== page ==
It is not easy to explain Chinese classical works and poems to foreigners who are unfamiliar with Chinese culture. Teachers, however, have their own ingenious ways. Assistant professor of Chinese Language and Culture Centre (CLC) Dr James Yang, for example, interpreted the famous Chinese story 'Journey to the West' in his own unique way. He loved the story 'Journey to the West' since childhood. Therefore, he made use of his advantage to draw comic illustrations of the 'Journey to the West' by himself, borrowed the form of Chinese comic strips and captioned with written explanations, all of which made the class very humorous. In this way, the foreign teachers and students can truly feel the joy of reading and learning the story of 'Journey to the West' whilst deepening their understanding of Chinese culture.

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Dr Yang giving a lecture

Back then, when Dr Yang was a PhD student in Oklahoma University in the US, he was invited by a local high school to give lectures with the theme of 'Journey to the West ' for all Chinese classes and received an enthusiastic response.

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Dr Yang is interpreting the 'Journey to the West' in comics

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'Journey to the West' in comics by Dr Yang

Dr James Yang also serialized the comics series--- Chinese Poetry in Comics (《漫出来的中华好诗词》) on the WeChat official account of the Institute for Communication Studies of Chinese Culture in UIC. He told the stories of poetry with his paintbrush and presenting ancient Chinese culture in the form of comics to Chinese and foreign readers. When summarizing his own experience in lecturing on Chinese culture to foreign teachers and students, Dr Yang said that the key to stimulating their interest is to help them to seek the common ground between Chinese culture and their own culture to obtain a better understanding.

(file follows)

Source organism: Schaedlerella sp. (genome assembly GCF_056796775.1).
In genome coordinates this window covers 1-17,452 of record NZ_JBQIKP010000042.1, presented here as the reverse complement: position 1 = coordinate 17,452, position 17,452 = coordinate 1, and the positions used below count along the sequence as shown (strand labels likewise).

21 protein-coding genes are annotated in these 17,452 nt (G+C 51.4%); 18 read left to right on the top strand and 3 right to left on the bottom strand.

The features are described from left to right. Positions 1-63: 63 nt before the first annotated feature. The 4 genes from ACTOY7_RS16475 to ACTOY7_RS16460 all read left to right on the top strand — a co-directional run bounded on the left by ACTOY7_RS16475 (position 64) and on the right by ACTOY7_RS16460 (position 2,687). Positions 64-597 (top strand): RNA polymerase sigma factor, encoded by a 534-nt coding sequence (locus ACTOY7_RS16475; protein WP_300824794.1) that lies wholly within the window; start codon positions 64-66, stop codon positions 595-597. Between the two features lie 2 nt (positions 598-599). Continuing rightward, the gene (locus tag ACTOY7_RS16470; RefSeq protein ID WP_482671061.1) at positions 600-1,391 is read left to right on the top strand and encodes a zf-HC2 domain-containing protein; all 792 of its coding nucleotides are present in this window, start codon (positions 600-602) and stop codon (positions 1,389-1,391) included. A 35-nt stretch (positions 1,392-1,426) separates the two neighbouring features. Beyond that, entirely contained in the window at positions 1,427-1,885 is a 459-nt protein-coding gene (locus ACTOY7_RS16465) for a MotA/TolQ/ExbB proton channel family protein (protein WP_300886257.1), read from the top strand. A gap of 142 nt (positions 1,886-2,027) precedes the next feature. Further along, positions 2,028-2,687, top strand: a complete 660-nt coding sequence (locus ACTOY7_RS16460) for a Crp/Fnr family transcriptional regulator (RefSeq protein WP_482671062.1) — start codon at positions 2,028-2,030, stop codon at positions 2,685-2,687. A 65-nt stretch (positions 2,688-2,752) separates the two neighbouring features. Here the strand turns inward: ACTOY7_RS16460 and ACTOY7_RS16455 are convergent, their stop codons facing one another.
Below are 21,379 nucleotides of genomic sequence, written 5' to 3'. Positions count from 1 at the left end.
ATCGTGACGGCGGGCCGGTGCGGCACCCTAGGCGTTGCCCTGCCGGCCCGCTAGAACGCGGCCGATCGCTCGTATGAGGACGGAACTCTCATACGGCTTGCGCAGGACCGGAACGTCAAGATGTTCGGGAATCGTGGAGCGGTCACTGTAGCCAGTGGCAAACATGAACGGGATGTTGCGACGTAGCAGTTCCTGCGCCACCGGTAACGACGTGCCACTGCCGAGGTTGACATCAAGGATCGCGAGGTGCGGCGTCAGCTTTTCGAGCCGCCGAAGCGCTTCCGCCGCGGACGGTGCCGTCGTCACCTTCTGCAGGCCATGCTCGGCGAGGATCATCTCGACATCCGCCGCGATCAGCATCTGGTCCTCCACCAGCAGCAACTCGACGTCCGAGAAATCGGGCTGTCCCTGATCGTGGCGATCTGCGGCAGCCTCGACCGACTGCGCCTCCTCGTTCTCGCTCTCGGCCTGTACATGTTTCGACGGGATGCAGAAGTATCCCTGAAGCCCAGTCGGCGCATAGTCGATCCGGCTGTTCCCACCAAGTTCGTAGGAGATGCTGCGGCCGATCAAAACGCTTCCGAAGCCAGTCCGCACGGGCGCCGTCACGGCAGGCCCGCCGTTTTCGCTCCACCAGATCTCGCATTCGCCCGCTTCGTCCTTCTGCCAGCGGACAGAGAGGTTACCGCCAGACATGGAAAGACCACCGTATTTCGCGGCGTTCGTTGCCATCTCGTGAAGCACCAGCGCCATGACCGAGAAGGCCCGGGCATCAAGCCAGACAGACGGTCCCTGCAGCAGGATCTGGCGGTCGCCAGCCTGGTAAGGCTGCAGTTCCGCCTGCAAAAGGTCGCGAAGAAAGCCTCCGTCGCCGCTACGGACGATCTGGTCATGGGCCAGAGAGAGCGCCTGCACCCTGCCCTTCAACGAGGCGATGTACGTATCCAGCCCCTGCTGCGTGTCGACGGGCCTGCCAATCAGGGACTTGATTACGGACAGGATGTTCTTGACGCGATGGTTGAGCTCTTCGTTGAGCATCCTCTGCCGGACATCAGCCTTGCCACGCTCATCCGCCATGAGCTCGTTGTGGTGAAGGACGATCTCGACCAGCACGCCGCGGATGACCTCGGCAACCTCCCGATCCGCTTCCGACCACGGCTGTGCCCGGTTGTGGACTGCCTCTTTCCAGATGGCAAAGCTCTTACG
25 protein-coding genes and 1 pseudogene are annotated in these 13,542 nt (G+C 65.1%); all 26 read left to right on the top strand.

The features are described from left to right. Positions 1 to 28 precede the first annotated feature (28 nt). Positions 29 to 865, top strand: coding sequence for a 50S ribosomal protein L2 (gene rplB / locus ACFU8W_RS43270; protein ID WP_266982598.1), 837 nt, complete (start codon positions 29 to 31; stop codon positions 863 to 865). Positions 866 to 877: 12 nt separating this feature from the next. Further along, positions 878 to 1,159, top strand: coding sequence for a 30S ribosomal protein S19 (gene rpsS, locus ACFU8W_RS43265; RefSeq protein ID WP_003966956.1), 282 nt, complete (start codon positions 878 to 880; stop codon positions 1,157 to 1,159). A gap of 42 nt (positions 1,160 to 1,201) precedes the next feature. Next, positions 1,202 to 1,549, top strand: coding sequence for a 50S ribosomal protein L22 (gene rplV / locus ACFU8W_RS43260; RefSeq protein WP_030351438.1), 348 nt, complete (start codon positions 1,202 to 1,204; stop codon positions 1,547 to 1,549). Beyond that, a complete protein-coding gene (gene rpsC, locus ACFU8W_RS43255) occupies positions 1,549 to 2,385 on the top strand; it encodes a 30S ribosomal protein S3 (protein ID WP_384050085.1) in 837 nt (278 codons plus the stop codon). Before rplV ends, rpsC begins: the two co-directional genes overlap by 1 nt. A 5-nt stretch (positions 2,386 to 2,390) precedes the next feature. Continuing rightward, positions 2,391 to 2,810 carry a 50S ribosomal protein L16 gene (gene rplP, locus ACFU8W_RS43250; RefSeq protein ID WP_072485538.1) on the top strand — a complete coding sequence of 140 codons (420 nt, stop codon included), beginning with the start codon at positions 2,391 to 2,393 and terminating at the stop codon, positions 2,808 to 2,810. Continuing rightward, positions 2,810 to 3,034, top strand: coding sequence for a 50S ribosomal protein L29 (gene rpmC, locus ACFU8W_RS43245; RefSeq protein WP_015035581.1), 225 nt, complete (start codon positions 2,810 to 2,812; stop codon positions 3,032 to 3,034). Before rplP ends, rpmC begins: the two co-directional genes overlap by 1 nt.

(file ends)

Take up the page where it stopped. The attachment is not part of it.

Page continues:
Foreigners embrace traditional Chinese culture

Jacob Algrim is a lecturer at UIC's English Language Centre. Four years ago, he joined UIC and began to learn Chinese from the primary level. Till now, he can communicate with people fluently in Chinese, and he is preparing to take HSK at level 6.

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Jacob is playing Guqin

In Zhuhai, Jacob also developed a special connection with Guqin. Having studied trumpet, bass, guitar and Tabla drum (a kind of percussion instrument in India), he became obsessed with the Guqin. Now Jacob has been studying the Guqin for three years and will introduce himself by playing several Guqin songs to the students in his English class.

He often performs at the gatherings that are arranged by the Qin Club held in UIC and the city of Zhuhai. He also helped to spread the knowledge of the Guqin further and display its beauty to more friends who are not familiar with it on a language learning application.

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Jacob is playing the Guqin at the UIC annual party

Jacob himself owns a Guqin. He said that he was concerned that there would be no such atmosphere and condition for playing Guqin and speaking Chinese when he would return to the United States in the future, but the Chinese culture has become a part of him. He will not stop learning and using Chinese, and will also take the Guqin back to the US and let its melody continue to accompany him.